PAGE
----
The blonde who’d been pushing her chair-bound party mate around needed a break and seemed to see safe harbor with Donovan and I. Donovan, who like myself is a bit of a sci-fi and fantasy nerd was wearing a rather loud Dragonball Z shirt. Myself in a wool flat cap I’d just obtained from Ireland, with a conservative, but colorful button down shirt and slim-fitting jeans. We must have looked approachable.

“Is this seat taken? She asked us.

“Nope. Have a seat,” Donovan replied.

She lit a cigarette.

Paying her little mind, I continued on with telling Donovan a story from the Emerald Isle.

“So we’re wandering down this sleepy lane for a good half-hour, and hadn’t seen a car at all, taking in the sights on our way to the Irish Sea,” I said.

“Uh huh.”

“Rich and Thea were on the right. I was on the left looking over a wall with a high hedge row at some pastures below. All of the sudden, from a blind curve behind us, a car came roaring in doing at least 60 miles an hour. Being an American, I was startled, because it’s on the ‘wrong’ side of the road and coming right at me with no signs of intending to stop.

“There was only a walk path on the right, so I had nowhere to go. I pulled a Spiderman leap up on to the hedge row. I was saved, but bleeding. The damn hedges were all thorny! The car never even slowed down.”

“Oh my,” Donovan exclaimed.

“After the car had gone by, I peered to my left and saw the drop. It was easily 40 feet to the ground. If I’d missed the hedge, I was dead. If I hadn’t made the leap up, I was dead. I was bleeding from a hundred little cuts, but alive.”

“Holy crap,” responded Donovan.

“Wow. You got really lucky,” the blonde at our table interjected, taking a drag off her cigarette.

 

“I gingerly climbed back down off the hedge, over the wall and onto the street. Rich and Thea were smirking at me from across the street and then, the best part… An elderly couple was walking down the designated pedestrian path on the right. The Irish gentleman doffed his flat cap towards me and said, ‘Very elegant, sir.’”

Donovan and our blonde interloper howled with laughter. I did too. I almost died, but it was pretty fucking funny.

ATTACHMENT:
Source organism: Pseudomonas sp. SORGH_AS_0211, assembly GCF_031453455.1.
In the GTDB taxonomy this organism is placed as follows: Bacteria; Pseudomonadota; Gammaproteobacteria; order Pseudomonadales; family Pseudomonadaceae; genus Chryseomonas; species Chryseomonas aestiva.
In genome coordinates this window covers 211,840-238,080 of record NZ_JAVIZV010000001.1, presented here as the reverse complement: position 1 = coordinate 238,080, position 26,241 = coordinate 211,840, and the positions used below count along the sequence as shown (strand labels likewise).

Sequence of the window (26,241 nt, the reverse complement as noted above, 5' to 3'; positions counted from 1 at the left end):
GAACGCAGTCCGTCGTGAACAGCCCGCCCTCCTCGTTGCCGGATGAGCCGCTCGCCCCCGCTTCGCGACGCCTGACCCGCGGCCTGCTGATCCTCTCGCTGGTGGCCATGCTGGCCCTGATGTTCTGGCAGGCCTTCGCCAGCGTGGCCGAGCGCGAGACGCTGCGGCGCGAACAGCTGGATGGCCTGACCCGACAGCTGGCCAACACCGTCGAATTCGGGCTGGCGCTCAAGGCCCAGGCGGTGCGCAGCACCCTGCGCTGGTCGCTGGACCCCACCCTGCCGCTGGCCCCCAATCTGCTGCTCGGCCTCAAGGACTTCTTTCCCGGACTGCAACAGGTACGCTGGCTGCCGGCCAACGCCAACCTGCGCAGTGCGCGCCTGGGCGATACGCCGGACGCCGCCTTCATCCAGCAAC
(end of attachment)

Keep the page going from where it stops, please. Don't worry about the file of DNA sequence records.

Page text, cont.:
“Do you travel a lot?” The blonde asked me.

Almost noticing her for the first time, I turned towards her. “Not as much as I’d like, but I’ve been around.”

“I bet you have.”

We snickered.

“Ireland was my first trip overseas, but I’ve been pretty much everywhere west, not too far East, except DC in the states. What about you?”

She thought a moment. “I just got back from Florida and I’ve been to Guatemala,” the young blonde informed me. “I’ve been to Alaska, too. I’d like to go back there someday.”

We talked about the seemingly endless days and nights, the Aurora Borealis and other things Alaska is known for.

“I bet that was really cool up there. I’ve seen the Northern Lights from my family’s cabin once or twice, but it was very faint. No colors. I’d like to see it from Alaska.”

We went on like this. Our conversation began to escalate in intensity. The world grew smaller.

“My dad works for an airline, so I’ve been able to travel a bit,” she explained.

“Awesome. I’ve mostly done road trips, until I went to Ireland, but I’ve flown to Los Angeles a few times, Houston and DC.”

By this point, Donovan ceased to exist. He noticed a growing connection between this blonde wheelchair pusher and myself, and left us to it, turning his attention to a woman closer to our own forty-something age whom I later learned was suffering a plethora of cancer-related problems. She was out on the town, though, having a good time.